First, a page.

India may never have been this pink before. Flamingos have taken over Mumbai and it is both stunning and surreal.
While humans all over the world are self-isolating during the COVID-19 outbreak, some animals are returning to the freshly depopulated areas. It’s typical for flamingos to migrate to Mumbai during feeding and breeding season, but Mumbai locals have noticed an increase in the number of the pink-feathered birds near the Talawe Wetlands and the mudflats of Thane Creek according to Science Times.
Footage from the region shows hundreds of the species lounging in the water. Roughly 150,000 flamingos have temporarily settled, marking a 25 percent increase since last year according to the Bombay Natural History Society (BNHS).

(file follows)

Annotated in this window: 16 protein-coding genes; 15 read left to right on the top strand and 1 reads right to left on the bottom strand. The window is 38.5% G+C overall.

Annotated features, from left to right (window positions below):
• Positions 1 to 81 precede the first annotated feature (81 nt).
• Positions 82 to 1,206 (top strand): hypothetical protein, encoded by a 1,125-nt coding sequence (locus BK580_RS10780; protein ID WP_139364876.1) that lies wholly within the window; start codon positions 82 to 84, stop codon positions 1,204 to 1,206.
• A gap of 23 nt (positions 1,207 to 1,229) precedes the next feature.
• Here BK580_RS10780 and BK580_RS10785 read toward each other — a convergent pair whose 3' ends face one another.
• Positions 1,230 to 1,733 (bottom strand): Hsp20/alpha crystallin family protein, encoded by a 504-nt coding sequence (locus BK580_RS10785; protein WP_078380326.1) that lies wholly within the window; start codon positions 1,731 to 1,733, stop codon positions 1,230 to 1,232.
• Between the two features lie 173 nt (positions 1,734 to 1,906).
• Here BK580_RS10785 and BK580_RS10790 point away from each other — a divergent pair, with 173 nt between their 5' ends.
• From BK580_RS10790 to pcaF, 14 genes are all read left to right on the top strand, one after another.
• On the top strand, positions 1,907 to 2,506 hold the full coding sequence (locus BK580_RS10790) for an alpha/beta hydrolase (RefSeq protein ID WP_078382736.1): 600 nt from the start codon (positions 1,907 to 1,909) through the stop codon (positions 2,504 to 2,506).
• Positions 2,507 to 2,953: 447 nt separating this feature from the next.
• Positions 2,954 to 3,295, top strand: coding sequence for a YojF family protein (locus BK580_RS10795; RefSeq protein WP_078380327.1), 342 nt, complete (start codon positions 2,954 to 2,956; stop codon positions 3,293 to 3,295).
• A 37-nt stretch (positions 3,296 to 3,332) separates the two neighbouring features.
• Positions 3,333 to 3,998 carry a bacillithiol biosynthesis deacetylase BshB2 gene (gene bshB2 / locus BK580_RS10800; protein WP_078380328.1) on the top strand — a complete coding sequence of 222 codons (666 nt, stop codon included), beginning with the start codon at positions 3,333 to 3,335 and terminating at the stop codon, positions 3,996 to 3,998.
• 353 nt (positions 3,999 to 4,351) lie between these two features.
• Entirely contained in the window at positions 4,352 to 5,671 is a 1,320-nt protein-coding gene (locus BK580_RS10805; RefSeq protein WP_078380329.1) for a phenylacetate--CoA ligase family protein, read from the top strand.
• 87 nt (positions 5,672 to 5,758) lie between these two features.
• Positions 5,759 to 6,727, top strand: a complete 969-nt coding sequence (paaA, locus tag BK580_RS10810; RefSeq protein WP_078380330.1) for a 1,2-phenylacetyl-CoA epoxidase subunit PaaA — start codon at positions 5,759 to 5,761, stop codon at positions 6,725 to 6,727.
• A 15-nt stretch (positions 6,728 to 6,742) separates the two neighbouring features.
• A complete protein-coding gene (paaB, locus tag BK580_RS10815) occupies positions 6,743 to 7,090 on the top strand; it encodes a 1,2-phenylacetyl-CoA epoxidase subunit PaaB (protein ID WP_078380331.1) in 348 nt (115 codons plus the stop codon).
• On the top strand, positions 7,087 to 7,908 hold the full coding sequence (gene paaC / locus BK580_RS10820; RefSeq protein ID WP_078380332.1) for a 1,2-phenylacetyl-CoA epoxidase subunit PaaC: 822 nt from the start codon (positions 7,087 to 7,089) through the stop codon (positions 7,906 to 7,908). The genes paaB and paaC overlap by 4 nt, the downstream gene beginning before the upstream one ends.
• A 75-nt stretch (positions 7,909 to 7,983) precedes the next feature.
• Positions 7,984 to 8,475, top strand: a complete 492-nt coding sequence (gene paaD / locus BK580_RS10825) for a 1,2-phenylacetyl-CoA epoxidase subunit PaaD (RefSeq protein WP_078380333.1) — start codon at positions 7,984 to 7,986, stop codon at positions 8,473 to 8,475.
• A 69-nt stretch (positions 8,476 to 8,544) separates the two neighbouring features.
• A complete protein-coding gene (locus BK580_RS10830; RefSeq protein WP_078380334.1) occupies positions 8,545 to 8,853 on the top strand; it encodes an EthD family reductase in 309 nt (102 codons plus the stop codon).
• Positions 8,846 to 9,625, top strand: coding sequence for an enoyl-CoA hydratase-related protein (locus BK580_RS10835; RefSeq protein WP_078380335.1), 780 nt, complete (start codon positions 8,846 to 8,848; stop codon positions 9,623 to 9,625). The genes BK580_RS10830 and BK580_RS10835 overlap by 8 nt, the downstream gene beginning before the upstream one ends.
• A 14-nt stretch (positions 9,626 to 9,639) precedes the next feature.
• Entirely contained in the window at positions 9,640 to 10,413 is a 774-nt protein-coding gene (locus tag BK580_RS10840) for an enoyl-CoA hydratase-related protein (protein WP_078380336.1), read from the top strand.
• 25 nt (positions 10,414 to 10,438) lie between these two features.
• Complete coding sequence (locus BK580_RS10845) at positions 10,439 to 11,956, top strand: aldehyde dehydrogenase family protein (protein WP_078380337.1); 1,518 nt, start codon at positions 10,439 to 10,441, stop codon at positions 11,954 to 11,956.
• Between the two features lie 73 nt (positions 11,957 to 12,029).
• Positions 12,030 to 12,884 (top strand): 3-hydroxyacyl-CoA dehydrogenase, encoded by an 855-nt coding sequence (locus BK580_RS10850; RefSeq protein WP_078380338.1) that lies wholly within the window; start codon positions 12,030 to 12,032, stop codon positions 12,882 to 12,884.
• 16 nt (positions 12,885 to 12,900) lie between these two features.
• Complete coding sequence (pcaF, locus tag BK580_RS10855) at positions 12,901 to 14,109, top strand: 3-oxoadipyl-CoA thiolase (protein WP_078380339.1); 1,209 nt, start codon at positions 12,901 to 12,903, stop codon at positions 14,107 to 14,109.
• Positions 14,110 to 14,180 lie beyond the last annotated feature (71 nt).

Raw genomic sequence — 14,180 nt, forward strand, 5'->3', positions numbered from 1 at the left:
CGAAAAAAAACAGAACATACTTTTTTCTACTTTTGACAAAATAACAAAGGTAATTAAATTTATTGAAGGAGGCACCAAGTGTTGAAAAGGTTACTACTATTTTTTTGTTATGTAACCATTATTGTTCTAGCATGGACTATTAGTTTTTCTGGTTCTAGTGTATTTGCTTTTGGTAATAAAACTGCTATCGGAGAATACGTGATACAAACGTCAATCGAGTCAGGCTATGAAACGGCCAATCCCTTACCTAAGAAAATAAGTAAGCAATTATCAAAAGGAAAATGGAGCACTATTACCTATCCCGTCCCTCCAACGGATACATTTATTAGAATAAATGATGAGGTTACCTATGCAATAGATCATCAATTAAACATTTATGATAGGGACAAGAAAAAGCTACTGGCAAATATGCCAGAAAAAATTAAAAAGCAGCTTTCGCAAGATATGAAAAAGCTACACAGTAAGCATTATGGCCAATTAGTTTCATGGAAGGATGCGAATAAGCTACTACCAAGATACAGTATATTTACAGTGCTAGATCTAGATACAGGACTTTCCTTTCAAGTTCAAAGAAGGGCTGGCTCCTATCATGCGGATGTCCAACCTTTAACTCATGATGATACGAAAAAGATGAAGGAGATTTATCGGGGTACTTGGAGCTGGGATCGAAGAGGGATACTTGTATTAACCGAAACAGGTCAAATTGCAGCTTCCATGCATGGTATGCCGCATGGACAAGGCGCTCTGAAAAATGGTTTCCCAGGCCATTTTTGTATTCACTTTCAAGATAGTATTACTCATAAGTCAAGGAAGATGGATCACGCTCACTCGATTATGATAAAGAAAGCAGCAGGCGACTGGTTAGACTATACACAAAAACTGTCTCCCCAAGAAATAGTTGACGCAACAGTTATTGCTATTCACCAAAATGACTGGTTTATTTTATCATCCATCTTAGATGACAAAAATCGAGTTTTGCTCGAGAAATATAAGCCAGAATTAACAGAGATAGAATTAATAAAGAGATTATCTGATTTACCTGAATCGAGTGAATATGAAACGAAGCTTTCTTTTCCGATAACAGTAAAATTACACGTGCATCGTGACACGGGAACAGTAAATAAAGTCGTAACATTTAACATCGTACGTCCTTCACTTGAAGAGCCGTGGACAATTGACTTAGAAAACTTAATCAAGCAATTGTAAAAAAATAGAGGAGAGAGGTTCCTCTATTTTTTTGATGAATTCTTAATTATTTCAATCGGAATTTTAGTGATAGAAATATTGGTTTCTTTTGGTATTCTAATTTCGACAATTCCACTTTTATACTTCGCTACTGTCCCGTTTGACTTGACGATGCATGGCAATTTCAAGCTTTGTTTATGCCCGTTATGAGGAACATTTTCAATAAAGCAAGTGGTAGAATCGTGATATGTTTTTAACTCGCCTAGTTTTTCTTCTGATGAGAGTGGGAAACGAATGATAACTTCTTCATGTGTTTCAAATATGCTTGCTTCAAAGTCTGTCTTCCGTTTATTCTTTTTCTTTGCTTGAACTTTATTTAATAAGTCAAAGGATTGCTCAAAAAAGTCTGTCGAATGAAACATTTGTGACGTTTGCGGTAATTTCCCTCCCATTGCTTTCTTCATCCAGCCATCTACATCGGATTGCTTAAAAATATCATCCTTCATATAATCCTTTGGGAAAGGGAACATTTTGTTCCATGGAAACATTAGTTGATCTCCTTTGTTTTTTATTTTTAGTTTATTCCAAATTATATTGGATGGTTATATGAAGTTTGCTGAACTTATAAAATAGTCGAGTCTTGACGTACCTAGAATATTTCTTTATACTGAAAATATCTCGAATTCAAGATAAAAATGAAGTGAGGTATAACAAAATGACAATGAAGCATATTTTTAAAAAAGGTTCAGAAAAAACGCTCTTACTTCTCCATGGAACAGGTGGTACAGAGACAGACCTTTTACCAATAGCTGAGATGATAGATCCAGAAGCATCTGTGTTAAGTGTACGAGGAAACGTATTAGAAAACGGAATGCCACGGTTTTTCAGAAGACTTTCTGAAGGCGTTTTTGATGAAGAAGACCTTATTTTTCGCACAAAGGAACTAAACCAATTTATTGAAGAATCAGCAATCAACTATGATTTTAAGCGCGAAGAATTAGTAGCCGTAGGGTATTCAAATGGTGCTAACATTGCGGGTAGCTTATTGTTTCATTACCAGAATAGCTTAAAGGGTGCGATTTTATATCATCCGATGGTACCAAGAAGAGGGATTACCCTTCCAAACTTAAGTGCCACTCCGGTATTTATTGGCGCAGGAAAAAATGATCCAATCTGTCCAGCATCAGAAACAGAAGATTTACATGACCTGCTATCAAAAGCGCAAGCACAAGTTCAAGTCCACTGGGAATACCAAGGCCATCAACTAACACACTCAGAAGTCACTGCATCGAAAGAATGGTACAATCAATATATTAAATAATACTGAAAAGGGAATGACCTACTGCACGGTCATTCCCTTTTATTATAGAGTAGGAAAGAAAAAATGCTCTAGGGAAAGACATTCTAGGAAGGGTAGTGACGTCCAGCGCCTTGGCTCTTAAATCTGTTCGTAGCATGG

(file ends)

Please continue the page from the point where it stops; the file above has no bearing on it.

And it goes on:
The environmentalists suggested reduced human activity created ideal conditions for feeding. Fishing, construction and bustling crowds usually occupy the area. Now the flamingos can search for food without interruption.
“While there is a decline in industrial waste during the lockdown, the influx of domestic sewage is helping the undisturbed formation of planktons, algae and microbenthos formation, which forms the food for flamingos and other wetland birds,” Rahul Khot, assistant director at BNHS, told the Hindustan Times.
BNHS also attributed the increase in part to large flocks of juveniles migrating after a prolific breeding season in 2018. The organization has monitored flamingo numbers in the region for a decade.
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